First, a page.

A citywide movement to save 22 neighborhood schools slated for the next round of closings under Mayor Daley's Renaissance 2010 plan, is gaining momentum. A bill sponsored by State Rep. Cynthia Soto, aimed at putting the breaks on Ren10 school closings, has won the support of the state's House Education Committee.
Soto's bill has drawn broad support from community groups and follows on the heels of new research challenging most of the assumptions propelling Renaissance 2010. One of the UIC studies shows that Ren10 charter schools aren't scoring any higher as a group, than traditional neighborhood schools, despite their lack of recruitment among special-education students and their lower percentage of low-income and minority students.
A press release issued by Designs for Change, highlights Peabody Elementary School, which, they say, "is one of the 11 out of 22 schools recommended for closing that out-perform students in the school system's highly-touted 'turnaround' schools."
Angela Caputo, writes in Progress Illinois:
There’s no question that CPS needs an overhaul. And, as we’ve noted before, some of the most innovative school programs, like the Austin Polytechnical Academy, have been pulled together by private interests within the Renaissance 2010 structure. But the emerging pattern -- in which CPS displaces poor children only to upgrade their schools and hand them off off to private companies that cater to fewer of the neediest students -- obviously weighs down the system elsewhere. CPS’ lack of research to prove otherwise only reinforces the need for a moratorium on school closures.Breaking News...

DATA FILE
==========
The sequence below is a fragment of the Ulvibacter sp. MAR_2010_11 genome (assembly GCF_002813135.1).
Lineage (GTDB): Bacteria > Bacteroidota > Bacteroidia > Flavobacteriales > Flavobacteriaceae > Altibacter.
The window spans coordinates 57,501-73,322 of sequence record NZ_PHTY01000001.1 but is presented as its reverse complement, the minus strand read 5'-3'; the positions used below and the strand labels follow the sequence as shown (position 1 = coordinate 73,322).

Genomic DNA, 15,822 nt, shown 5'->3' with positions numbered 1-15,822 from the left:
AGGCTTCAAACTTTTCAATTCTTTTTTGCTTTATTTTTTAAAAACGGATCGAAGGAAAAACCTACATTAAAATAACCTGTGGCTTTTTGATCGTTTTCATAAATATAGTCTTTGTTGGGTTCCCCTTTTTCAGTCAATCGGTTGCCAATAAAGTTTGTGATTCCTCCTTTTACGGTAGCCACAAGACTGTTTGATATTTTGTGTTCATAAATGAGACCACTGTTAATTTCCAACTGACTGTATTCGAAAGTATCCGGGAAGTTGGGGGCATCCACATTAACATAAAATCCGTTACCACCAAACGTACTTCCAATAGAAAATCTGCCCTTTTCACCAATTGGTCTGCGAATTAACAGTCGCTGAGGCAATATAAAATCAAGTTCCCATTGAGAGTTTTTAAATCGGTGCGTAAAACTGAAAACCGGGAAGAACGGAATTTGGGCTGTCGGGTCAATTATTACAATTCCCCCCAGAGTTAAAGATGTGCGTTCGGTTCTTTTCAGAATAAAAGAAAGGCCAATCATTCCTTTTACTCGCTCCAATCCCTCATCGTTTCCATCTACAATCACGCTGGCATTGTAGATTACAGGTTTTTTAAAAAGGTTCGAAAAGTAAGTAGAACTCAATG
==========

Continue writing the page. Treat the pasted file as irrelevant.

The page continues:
School Board President Rufus Williams, who has been the target of much of the anti-Renaissance 2010 school closing protests, will hand in his resignation tomorrow.
Also read Ramsin Canon at Gapers Block...